When Tommy Dugan first stepped on the USS Intrepid in 1943 at 19 years old, he wasn't sure what was in store for him.
Dugan, now 89, was heading to sea with the hope of working as an airplane mechanic while serving his country during World War II.
On Aug. 16, Dugan and 12 other original sailors who served on the Intrepid when it first sailed to the Pacific Ocean returned to the ship -- which now serves as a museum in New York -- to celebrate the 70th anniversary of its commissioning during the height of World War II.
Dugan, who's lived on the Grand Strand since 1966, was one of about 300 sailors invited to the celebration on the 27,100-ton vessel that has been a tourist attraction on the West Side of Manhattan since 1982 as the Intrepid Sea, Air & Space Museum.
``It brings back old memories,'' Dugan said last week. ``We got hit five times -- once by torpedo and four kamikazes. It was scary but we'd just put out the fires and try to repair it as best we could.''
Dugan moved to Myrtle Beach and worked at the Myrtle Beach Air Force Base as an airplane mechanic instructor until he retired just before the base closed in 1993.
Dugan's wife Dixie said she always enjoys when they travel to the Intrepid museum. Tommy Dugan said he's been about five times.
``It was quite an experience,'' Dixie Dugan said. ``It was a neat trip because everyone was great. Every time we went someplace people knew what we were doing there and thanked Tommy for his service.''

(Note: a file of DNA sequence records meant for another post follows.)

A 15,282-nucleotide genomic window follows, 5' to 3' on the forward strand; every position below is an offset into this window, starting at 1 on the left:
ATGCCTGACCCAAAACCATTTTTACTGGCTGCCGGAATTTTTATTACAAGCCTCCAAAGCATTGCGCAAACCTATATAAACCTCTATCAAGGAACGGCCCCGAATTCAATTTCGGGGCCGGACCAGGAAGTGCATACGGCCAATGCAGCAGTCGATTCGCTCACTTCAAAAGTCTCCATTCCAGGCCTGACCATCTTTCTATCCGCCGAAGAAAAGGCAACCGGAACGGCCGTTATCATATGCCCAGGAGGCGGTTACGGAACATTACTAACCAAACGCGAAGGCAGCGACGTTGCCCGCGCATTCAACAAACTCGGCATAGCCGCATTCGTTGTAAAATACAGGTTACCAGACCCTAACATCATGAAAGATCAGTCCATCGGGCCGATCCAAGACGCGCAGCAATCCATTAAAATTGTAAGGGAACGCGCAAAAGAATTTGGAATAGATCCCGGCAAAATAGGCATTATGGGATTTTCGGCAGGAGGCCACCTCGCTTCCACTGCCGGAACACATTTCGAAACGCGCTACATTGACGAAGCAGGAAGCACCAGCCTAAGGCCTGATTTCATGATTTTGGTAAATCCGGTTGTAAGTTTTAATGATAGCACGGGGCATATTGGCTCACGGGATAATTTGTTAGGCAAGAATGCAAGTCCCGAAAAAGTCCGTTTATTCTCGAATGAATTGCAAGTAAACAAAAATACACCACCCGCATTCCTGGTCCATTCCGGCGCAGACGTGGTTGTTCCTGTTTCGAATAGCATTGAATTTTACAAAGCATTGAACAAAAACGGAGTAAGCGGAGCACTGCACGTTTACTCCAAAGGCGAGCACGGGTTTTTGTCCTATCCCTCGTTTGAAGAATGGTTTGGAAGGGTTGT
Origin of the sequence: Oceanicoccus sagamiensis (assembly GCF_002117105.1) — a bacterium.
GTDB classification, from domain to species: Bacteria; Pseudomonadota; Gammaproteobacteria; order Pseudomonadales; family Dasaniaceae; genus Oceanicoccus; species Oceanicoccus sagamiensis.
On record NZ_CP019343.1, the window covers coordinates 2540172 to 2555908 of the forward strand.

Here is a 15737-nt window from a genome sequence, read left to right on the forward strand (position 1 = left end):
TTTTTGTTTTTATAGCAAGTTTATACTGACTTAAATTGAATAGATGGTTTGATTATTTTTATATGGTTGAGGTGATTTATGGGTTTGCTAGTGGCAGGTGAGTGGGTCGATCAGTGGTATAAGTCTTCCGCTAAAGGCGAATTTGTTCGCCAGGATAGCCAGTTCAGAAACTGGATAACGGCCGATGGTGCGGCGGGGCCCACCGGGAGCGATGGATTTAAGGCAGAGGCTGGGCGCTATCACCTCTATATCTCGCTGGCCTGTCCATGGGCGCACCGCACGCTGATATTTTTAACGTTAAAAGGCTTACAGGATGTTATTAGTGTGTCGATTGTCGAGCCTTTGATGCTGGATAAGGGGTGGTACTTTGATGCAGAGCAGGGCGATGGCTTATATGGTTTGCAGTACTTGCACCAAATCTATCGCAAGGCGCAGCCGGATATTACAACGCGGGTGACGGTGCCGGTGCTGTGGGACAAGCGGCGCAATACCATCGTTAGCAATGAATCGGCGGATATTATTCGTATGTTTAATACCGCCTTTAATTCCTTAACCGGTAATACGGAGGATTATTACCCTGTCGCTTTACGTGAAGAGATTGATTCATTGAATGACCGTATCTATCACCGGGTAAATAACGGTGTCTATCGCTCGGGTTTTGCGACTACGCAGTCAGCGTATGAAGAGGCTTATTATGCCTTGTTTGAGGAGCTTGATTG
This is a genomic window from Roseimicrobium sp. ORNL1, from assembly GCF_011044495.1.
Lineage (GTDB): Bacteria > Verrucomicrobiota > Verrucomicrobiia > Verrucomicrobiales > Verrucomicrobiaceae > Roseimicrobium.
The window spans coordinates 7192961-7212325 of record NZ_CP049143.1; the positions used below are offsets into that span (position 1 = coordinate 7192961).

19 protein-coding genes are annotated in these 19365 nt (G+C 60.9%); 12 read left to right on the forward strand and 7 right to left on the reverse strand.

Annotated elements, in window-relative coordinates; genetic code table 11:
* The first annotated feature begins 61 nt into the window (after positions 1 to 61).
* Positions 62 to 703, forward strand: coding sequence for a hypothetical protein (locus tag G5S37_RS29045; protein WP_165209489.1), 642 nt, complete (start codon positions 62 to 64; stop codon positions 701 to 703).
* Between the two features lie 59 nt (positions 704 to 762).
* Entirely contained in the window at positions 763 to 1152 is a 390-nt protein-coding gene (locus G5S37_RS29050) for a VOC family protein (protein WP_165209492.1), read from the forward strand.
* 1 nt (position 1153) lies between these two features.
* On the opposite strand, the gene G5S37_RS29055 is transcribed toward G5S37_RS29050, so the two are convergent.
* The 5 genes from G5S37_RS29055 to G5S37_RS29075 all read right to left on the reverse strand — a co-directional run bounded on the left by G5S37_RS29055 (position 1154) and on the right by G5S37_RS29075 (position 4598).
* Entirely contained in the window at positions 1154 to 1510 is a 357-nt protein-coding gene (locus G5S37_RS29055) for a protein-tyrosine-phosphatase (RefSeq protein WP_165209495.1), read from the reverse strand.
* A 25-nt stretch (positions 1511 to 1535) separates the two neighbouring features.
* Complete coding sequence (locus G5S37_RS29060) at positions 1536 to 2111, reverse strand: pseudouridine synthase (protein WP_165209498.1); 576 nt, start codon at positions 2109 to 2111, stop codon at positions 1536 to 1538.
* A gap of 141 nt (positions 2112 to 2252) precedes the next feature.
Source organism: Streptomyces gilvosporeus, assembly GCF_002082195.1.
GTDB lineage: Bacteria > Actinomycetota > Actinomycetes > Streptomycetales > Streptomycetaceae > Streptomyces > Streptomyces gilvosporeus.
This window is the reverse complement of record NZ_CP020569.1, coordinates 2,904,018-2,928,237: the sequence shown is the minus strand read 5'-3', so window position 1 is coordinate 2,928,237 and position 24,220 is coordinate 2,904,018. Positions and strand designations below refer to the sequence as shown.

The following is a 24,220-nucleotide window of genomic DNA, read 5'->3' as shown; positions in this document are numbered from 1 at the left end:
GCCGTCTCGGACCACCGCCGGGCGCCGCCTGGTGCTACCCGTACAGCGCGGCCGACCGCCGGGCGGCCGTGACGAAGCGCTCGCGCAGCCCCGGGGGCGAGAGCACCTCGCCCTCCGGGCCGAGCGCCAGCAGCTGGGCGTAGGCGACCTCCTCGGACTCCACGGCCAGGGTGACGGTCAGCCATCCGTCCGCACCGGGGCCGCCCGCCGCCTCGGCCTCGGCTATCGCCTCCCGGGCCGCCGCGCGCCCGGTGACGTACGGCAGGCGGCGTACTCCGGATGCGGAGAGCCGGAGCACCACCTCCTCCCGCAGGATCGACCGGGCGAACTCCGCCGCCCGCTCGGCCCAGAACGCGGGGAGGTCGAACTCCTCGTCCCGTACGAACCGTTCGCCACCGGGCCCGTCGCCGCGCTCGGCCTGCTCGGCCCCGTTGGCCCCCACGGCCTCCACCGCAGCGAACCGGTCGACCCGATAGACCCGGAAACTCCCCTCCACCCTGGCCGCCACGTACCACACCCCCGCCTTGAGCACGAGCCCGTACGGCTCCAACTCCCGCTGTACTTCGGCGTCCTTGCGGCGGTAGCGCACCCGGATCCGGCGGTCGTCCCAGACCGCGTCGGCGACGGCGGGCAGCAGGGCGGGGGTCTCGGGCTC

Tommy Dugan said while training to fix airplanes he volunteered to become an aircraft gunner.
``When they gave me my physical they discovered I was color blind,'' he said. ``They said I couldn't be a pilot. And I'm actually glad. There were times I would say, `Lord, thank you for making me color blind.' A lot of planes didn't come back.''
Now Dugan said he enjoys the opportunities to visit the Intrepid, a place that was home for two years, and see the ones he served with.
Dugan said he and the other sailors who were on the ship from 1943 to 1945 have remained close throughout the years and enjoyed being reunited.
``We're really close-knit,'' he said. ``I was real happy to see them. Some of us are way up in age and not getting around very well. The oldest there was 92.''
He said he's glad the ship is being used as a museum for those who weren't alive to learn about World War II and what it meant.
``It's kind of one to remember -- World War II -- and what a trying time it was,'' he said. ``Everyone in the country was involved in the war one way or another. Factories were running 24 hours a day and 7 days a week. Every waking moment the war was on your mind.''